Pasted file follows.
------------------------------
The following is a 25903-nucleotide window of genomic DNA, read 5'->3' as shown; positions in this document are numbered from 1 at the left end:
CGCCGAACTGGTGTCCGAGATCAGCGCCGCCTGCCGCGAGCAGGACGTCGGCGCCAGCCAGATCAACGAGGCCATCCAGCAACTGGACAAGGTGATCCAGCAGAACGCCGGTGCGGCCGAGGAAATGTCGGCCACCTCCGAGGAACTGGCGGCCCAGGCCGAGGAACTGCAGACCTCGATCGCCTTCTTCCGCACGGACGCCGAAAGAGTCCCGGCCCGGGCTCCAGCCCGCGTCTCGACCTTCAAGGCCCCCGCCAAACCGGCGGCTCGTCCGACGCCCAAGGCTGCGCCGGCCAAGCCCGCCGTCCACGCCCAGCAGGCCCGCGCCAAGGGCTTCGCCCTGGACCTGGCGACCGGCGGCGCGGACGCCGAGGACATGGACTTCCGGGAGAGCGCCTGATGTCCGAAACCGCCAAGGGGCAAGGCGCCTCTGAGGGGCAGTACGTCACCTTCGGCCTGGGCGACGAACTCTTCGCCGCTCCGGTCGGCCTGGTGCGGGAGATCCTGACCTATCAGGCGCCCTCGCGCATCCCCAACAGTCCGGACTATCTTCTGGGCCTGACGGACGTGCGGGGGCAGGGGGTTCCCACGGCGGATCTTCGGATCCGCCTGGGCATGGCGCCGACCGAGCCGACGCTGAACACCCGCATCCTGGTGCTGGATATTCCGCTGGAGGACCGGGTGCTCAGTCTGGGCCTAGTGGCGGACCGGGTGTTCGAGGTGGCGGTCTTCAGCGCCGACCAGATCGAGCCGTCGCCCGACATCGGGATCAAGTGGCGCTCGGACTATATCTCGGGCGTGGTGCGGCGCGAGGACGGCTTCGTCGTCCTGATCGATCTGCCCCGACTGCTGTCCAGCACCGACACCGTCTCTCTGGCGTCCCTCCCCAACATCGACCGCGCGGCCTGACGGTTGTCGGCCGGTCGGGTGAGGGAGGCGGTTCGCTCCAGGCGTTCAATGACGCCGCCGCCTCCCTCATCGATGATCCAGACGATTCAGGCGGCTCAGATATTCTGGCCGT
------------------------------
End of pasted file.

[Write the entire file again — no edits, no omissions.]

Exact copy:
The following is a 25903-nucleotide window of genomic DNA, read 5'->3' as shown; positions in this document are numbered from 1 at the left end:
CGCCGAACTGGTGTCCGAGATCAGCGCCGCCTGCCGCGAGCAGGACGTCGGCGCCAGCCAGATCAACGAGGCCATCCAGCAACTGGACAAGGTGATCCAGCAGAACGCCGGTGCGGCCGAGGAAATGTCGGCCACCTCCGAGGAACTGGCGGCCCAGGCCGAGGAACTGCAGACCTCGATCGCCTTCTTCCGCACGGACGCCGAAAGAGTCCCGGCCCGGGCTCCAGCCCGCGTCTCGACCTTCAAGGCCCCCGCCAAACCGGCGGCTCGTCCGACGCCCAAGGCTGCGCCGGCCAAGCCCGCCGTCCACGCCCAGCAGGCCCGCGCCAAGGGCTTCGCCCTGGACCTGGCGACCGGCGGCGCGGACGCCGAGGACATGGACTTCCGGGAGAGCGCCTGATGTCCGAAACCGCCAAGGGGCAAGGCGCCTCTGAGGGGCAGTACGTCACCTTCGGCCTGGGCGACGAACTCTTCGCCGCTCCGGTCGGCCTGGTGCGGGAGATCCTGACCTATCAGGCGCCCTCGCGCATCCCCAACAGTCCGGACTATCTTCTGGGCCTGACGGACGTGCGGGGGCAGGGGGTTCCCACGGCGGATCTTCGGATCCGCCTGGGCATGGCGCCGACCGAGCCGACGCTGAACACCCGCATCCTGGTGCTGGATATTCCGCTGGAGGACCGGGTGCTCAGTCTGGGCCTAGTGGCGGACCGGGTGTTCGAGGTGGCGGTCTTCAGCGCCGACCAGATCGAGCCGTCGCCCGACATCGGGATCAAGTGGCGCTCGGACTATATCTCGGGCGTGGTGCGGCGCGAGGACGGCTTCGTCGTCCTGATCGATCTGCCCCGACTGCTGTCCAGCACCGACACCGTCTCTCTGGCGTCCCTCCCCAACATCGACCGCGCGGCCTGACGGTTGTCGGCCGGTCGGGTGAGGGAGGCGGTTCGCTCCAGGCGTTCAATGACGCCGCCGCCTCCCTCATCGATGATCCAGACGATTCAGGCGGCTCAGATATTCTGGCCGT